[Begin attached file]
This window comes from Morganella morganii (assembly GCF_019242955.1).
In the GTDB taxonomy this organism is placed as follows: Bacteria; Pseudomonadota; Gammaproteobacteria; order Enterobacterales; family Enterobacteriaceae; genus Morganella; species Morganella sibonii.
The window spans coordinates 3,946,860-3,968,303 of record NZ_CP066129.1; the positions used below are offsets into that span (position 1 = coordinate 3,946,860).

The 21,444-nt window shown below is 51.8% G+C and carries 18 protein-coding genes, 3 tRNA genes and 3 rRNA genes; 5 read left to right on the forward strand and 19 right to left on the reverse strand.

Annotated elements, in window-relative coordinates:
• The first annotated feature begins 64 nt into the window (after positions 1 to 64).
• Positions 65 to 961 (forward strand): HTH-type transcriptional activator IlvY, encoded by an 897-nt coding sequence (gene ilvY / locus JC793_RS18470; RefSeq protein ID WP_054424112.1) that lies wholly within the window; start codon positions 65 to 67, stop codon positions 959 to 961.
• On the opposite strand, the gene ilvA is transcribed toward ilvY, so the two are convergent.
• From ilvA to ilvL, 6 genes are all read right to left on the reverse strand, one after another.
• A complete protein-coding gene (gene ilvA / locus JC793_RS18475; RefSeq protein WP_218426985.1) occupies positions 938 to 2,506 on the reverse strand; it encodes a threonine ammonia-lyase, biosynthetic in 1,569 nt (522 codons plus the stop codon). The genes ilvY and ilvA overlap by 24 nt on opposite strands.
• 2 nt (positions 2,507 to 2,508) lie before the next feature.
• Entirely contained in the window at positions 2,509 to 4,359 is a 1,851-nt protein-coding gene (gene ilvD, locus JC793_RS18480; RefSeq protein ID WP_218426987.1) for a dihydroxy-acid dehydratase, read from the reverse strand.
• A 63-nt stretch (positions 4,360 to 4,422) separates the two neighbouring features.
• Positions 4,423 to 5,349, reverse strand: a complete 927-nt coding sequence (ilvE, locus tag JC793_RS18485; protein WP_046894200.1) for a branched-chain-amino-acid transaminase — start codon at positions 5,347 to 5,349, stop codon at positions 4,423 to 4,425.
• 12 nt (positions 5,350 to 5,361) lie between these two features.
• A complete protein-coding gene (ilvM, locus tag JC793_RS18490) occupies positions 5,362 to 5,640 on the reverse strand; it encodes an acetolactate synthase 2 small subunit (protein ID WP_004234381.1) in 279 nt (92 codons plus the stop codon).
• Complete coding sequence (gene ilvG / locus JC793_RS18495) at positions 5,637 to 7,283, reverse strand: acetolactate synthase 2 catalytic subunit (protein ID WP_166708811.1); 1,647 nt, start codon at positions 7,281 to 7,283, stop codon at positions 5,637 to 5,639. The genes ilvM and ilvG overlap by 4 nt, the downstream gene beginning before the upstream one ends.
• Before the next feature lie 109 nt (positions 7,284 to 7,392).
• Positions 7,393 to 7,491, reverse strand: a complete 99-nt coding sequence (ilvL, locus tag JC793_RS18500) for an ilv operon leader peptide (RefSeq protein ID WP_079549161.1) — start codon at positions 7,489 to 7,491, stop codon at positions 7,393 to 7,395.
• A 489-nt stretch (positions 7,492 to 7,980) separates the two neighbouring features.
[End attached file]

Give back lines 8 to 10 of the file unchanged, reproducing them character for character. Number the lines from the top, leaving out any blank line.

• On the opposite strand, the gene ilvA is transcribed toward ilvY, so the two are convergent.
• From ilvA to ilvL, 6 genes are all read right to left on the reverse strand, one after another.
• A complete protein-coding gene (gene ilvA / locus JC793_RS18475; RefSeq protein WP_218426985.1) occupies positions 938 to 2,506 on the reverse strand; it encodes a threonine ammonia-lyase, biosynthetic in 1,569 nt (522 codons plus the stop codon). The genes ilvY and ilvA overlap by 24 nt on opposite strands.